“I was one of the 1960s generation,” she told Bloomberg News in a 2013 interview. “I retired from my sport at the age of 17 because there were no opportunities.”

De Varona went on to a sports broadcasting career with ABC and NBC, and was the first woman to cover the Olympic Games for a television network. She also became a member of the International Olympic Committee’s Women and Sports Commission.

Among the U.S. swimming achievements in Tokyo were five gold medals in the relay events: men’s 4x100 freestyle, men’s 4x200 freestyle, men’s 4x100 medley, women’s 4x100 freestyle and women’s 4x100 medley.

Five-time Olympian Lones Wigger began his incredible Olympic run by winning the 50-meter smallbore rifle 3-position with a world-record score. He also won a silver medal. Wigger is the only USA Shooting member to be inducted into the United States Olympic Committee Hall of Fame.

The U.S. men’s basketball team, which included future NBA stars Bill Bradley, Walt Hazzard, Luke Jackson and Jeff Mullins, won all nine of its games and defeated the Soviet Union in the gold-medal game. Also on that team was future coaching legend Larry Brown.

The United States had finished just fourth in the 1967 basketball world championships as the Soviet Union and Yugoslavia had become world powers. But in Tokyo, the only team to push Team USA was Yugoslavia in a pool-play game. Team USA defeated the Soviet Union 73-59 in the championship game.

The experience helped shape the future for Bradley, a Basketball Hall of Famer who played pro basketball with the New York Knicks and became a New Jersey senator after he was done with hoops.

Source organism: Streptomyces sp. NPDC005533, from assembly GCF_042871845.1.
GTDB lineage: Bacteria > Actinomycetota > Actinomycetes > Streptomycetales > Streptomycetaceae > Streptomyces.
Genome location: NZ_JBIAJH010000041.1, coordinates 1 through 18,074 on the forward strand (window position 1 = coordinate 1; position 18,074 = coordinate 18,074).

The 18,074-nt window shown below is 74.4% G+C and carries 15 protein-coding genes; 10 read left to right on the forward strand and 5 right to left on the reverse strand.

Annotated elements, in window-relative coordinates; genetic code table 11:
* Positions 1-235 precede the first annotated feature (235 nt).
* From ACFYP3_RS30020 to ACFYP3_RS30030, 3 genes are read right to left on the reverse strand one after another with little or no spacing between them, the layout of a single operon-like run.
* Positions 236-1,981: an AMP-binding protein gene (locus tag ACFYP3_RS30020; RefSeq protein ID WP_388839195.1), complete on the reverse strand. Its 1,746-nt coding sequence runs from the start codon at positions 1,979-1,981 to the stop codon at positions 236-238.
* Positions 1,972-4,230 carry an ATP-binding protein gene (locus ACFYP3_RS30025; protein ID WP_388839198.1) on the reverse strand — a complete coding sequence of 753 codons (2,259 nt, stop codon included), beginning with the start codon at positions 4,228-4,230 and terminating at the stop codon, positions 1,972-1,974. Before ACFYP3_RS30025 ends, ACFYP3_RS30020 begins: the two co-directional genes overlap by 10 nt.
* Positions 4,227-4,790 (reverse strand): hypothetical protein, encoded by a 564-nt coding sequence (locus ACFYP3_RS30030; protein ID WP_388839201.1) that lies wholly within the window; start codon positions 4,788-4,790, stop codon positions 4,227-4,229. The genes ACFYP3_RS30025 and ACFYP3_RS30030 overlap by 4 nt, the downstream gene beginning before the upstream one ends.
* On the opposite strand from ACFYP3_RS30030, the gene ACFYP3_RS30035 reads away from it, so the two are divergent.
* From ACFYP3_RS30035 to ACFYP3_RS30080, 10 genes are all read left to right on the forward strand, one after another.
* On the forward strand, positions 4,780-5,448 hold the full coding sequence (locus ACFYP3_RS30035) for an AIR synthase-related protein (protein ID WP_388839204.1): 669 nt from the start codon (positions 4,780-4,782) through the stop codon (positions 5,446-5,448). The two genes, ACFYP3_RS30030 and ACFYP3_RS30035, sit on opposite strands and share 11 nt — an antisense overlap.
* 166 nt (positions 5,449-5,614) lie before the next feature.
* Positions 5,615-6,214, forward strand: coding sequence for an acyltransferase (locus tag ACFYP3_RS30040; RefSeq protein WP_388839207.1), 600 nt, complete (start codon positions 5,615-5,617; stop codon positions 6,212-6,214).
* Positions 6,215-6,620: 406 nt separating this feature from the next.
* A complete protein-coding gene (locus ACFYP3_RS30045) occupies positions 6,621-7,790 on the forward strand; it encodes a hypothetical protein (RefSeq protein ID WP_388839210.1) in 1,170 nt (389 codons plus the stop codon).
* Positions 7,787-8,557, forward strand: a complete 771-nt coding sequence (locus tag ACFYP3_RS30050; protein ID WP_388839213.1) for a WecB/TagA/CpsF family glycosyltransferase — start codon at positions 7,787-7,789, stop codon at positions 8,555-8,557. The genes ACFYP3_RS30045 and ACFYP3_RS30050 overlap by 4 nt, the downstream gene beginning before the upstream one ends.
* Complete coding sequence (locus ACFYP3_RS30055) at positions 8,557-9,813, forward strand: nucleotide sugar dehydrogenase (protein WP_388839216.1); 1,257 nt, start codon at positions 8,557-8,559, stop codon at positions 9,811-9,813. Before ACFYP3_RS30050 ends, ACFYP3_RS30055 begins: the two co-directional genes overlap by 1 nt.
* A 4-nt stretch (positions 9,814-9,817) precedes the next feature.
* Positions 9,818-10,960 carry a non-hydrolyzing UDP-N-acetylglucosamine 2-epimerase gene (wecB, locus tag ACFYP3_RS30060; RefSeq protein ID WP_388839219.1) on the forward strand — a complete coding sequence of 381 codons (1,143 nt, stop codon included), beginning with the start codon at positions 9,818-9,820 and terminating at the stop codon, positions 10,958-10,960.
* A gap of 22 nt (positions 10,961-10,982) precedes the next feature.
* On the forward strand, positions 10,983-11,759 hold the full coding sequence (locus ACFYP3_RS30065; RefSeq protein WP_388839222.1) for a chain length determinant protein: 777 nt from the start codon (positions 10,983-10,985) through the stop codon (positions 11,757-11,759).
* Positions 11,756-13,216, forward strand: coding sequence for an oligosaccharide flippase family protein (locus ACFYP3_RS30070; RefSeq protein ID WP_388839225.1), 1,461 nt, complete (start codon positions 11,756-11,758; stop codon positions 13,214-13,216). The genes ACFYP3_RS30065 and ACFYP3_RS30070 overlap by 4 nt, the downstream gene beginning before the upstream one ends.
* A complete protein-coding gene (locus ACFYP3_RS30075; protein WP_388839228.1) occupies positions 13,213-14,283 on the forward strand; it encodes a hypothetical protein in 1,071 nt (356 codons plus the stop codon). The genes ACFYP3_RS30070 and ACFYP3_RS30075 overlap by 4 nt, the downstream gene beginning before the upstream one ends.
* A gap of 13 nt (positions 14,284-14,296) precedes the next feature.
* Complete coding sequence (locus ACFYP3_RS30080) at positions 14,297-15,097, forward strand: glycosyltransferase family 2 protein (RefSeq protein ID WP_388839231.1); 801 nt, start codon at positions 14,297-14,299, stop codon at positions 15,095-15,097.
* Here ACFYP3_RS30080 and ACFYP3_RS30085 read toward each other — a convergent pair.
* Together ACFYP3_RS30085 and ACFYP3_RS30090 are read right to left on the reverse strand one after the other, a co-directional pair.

“Going in (to the Olympics), you feel a part of your nation and at the end you feel a part of the world,” he told the Japan Times.

On the track, Wyomia Tyus won the women’s 100-meter, then repeated her gold-medal performance four years later to become the first athlete — male or female — to win back-to-back Olympic gold medals in the 100. Tyus led a 1-2 American finish in the 100 in 1964 as teammate Edith McGuire won the silver medal.

Tyus also won a silver medal in Tokyo in the women’s 4x100 relay.

The United States won both 100-meter races in Tokyo. Bob Hayes won the men’s race in 10 seconds, and he also won gold in the men’s 4x100 relay.

The men’s eight-boat won a gold medal in rowing, and divers Lesley Bush, Robert Webster and Kenneth Sitzberger each won gold medals.

While U.S. track athletes, swimmers and shooters were among the big winners in Tokyo, the U.S. Olympic volleyball teams were just starting out. Volleyball and judo joined the Olympic program in 1964. Neither the men’s nor women’s volleyball teams made it into the medal round. That would come in later years.

Paul D. Bowker has been writing about Olympic sports since 1990 and was Olympic assistant bureau chief for Morris Communications at the Atlanta 1996 Olympic Games. He also writes about Olympic sports for the Springfield (Mass.) Republican. Bowker has written for TeamUSA.org since 2010 as a freelance contributor on behalf of Red Line Editorial, Inc.